Physical Communication, Body Language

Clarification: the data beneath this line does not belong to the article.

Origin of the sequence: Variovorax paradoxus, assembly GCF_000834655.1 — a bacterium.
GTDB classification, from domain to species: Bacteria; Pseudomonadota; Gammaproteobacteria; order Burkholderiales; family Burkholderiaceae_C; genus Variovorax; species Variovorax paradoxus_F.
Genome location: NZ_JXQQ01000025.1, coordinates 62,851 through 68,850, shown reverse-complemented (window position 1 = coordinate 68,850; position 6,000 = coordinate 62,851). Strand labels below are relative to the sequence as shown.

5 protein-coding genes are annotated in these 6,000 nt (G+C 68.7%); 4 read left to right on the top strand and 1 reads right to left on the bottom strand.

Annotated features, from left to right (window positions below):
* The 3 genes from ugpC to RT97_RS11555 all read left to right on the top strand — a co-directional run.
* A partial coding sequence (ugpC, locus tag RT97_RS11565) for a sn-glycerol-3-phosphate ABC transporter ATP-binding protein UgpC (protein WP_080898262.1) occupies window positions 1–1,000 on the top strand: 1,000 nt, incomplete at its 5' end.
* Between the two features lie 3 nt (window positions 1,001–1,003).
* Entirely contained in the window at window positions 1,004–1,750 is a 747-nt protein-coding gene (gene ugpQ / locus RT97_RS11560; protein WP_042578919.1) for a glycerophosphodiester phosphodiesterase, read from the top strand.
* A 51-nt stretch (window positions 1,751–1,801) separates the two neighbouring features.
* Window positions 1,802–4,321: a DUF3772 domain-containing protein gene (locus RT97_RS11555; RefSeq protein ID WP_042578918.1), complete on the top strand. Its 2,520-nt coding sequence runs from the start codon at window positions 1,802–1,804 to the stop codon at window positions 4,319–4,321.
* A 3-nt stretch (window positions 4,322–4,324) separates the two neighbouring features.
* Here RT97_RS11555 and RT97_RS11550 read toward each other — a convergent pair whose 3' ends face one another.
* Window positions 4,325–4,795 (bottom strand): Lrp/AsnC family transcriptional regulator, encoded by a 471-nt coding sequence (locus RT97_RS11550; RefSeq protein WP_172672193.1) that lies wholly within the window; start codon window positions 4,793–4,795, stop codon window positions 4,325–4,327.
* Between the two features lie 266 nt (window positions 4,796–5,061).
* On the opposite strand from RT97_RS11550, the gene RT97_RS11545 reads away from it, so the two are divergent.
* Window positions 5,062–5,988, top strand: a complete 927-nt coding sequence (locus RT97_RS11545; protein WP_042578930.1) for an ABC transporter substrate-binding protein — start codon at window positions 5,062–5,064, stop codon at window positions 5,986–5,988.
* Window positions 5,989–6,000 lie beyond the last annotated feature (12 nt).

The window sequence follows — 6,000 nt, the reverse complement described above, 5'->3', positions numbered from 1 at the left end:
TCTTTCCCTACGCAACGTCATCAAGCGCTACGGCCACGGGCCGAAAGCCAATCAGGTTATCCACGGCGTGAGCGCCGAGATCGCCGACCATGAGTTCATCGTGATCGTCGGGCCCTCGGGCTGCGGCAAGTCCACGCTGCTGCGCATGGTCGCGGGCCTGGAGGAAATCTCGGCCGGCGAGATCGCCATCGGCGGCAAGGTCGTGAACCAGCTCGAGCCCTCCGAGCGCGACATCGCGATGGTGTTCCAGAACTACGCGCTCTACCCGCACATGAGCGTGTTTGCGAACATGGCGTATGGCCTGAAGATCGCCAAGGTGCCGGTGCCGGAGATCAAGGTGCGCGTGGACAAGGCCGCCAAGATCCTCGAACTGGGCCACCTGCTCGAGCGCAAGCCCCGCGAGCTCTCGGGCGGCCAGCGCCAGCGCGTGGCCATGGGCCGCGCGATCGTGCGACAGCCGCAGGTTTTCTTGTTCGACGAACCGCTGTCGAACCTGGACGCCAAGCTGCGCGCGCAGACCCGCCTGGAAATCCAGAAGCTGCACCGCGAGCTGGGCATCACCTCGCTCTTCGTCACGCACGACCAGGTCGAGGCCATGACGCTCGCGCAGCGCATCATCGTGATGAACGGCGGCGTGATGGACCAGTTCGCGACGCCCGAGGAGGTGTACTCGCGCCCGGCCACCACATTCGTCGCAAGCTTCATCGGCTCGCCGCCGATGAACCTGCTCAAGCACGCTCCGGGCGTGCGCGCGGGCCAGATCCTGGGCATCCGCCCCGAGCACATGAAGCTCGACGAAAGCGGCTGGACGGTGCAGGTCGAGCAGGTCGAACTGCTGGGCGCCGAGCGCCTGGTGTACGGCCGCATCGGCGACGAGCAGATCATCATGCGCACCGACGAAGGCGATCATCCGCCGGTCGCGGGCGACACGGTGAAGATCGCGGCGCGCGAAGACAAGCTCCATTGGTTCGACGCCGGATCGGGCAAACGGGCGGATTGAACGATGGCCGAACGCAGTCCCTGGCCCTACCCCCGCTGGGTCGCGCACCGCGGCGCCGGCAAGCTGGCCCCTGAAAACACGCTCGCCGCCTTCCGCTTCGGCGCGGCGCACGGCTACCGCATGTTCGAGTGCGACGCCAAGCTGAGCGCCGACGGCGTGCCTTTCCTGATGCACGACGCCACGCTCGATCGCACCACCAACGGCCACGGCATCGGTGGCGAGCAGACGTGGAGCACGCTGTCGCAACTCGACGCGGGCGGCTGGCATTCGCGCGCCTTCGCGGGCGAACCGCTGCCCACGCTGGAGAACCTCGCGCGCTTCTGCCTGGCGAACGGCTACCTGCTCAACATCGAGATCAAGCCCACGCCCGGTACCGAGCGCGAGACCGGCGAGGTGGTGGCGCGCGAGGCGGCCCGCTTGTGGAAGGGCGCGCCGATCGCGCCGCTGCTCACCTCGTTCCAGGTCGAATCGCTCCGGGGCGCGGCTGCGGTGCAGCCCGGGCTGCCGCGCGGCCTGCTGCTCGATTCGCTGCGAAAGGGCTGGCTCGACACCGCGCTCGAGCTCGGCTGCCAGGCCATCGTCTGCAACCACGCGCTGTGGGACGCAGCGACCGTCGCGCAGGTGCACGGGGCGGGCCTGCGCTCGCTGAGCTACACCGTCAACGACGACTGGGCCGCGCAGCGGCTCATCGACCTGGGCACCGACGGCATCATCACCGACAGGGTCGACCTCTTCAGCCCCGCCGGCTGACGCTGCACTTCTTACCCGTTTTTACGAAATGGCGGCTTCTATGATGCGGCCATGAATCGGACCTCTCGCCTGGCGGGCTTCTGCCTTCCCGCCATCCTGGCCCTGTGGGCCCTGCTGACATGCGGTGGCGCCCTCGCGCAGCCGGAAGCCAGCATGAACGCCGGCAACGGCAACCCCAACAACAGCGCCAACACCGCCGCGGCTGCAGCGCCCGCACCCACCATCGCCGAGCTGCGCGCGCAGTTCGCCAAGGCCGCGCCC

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(Part Two)In the study on physical communication, body language can be categorized in three main aspects – Gesture, Postures and Physiological Signs.GESTURENon-verbal communication (NVC) can be imparted through gesture, one of the most common forms of NVC body language.Gesturing is performed using a part of the body, particularly the arms, hands and face. It is used either totally instead of verbal communication or in combination with it.By using gesture, individuals are able to visually and simply express a wide range of attitudes, thoughts, feelings and beliefs, from disagreement, disappointment, disgust, contempt, rejection, opposition and hostility to acceptance, agreement, support, approval, affection, appreciation, joy, salutation, acknowledgement and concurrence.The use of body language as a tool for NVC involves what is called stylized gesturing.POSTUREPosture refers to a person’s normal or purposely assumed position. It is about the natural or intentionally positioned configuration of the body or parts thereof, especially the arms and head.For example, to demonstrate a level of high personal interest in what a speaker may be saying, a listener sitting at a desk, may assume an “attention” posture by positioning themselves with elbows on the table in front with their chin squarely placed on their clasped of cuffed hands. When sitting on a sofa, the elbows may be placed on the knees.PHYSIOLOGIC SIGNSIn communications and body language, physiologic signs refer to “functions of the human body.’’ In challenging or negative communication circumstances, a person may become clammy, begin to perspire or alternatively suffer from bouts of coldness, respiratory difficulties or even almost uncontrollable coughing fits. These outcomes are sometimes seen as signs of “guilt” or “fault” but they also may be result of simply being afraid.INTERPRETATIONObserving and correctly interpreting an individual’s initial reaction or ongoing response in a communicative situation can give the questioning party to such a communication, a special mental “edge” or psychological advantage particularly in discordant circumstances. …